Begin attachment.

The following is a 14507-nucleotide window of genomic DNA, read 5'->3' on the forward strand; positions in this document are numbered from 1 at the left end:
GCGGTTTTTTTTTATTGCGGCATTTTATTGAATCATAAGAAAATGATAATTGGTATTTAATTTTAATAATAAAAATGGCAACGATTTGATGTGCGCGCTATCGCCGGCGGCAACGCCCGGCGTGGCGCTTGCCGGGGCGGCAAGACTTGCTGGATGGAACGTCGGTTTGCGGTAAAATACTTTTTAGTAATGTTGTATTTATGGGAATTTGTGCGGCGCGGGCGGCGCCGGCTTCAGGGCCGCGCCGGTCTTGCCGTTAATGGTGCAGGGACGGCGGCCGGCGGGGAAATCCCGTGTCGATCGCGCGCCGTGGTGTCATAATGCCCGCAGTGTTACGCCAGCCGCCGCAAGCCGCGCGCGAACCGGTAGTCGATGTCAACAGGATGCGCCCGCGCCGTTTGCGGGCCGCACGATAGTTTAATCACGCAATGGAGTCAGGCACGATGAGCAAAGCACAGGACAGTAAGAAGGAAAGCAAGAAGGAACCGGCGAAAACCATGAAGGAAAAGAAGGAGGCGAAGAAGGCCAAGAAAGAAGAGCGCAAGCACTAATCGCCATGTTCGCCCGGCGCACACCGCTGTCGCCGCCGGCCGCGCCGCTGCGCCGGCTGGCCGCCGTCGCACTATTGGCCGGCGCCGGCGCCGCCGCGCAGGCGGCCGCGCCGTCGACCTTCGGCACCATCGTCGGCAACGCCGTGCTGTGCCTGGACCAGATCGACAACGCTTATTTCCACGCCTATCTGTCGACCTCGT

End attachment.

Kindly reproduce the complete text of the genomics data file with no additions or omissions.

The following is a 14507-nucleotide window of genomic DNA, read 5'->3' on the forward strand; positions in this document are numbered from 1 at the left end:
GCGGTTTTTTTTTATTGCGGCATTTTATTGAATCATAAGAAAATGATAATTGGTATTTAATTTTAATAATAAAAATGGCAACGATTTGATGTGCGCGCTATCGCCGGCGGCAACGCCCGGCGTGGCGCTTGCCGGGGCGGCAAGACTTGCTGGATGGAACGTCGGTTTGCGGTAAAATACTTTTTAGTAATGTTGTATTTATGGGAATTTGTGCGGCGCGGGCGGCGCCGGCTTCAGGGCCGCGCCGGTCTTGCCGTTAATGGTGCAGGGACGGCGGCCGGCGGGGAAATCCCGTGTCGATCGCGCGCCGTGGTGTCATAATGCCCGCAGTGTTACGCCAGCCGCCGCAAGCCGCGCGCGAACCGGTAGTCGATGTCAACAGGATGCGCCCGCGCCGTTTGCGGGCCGCACGATAGTTTAATCACGCAATGGAGTCAGGCACGATGAGCAAAGCACAGGACAGTAAGAAGGAAAGCAAGAAGGAACCGGCGAAAACCATGAAGGAAAAGAAGGAGGCGAAGAAGGCCAAGAAAGAAGAGCGCAAGCACTAATCGCCATGTTCGCCCGGCGCACACCGCTGTCGCCGCCGGCCGCGCCGCTGCGCCGGCTGGCCGCCGTCGCACTATTGGCCGGCGCCGGCGCCGCCGCGCAGGCGGCCGCGCCGTCGACCTTCGGCACCATCGTCGGCAACGCCGTGCTGTGCCTGGACCAGATCGACAACGCTTATTTCCACGCCTATCTGTCGACCTCGT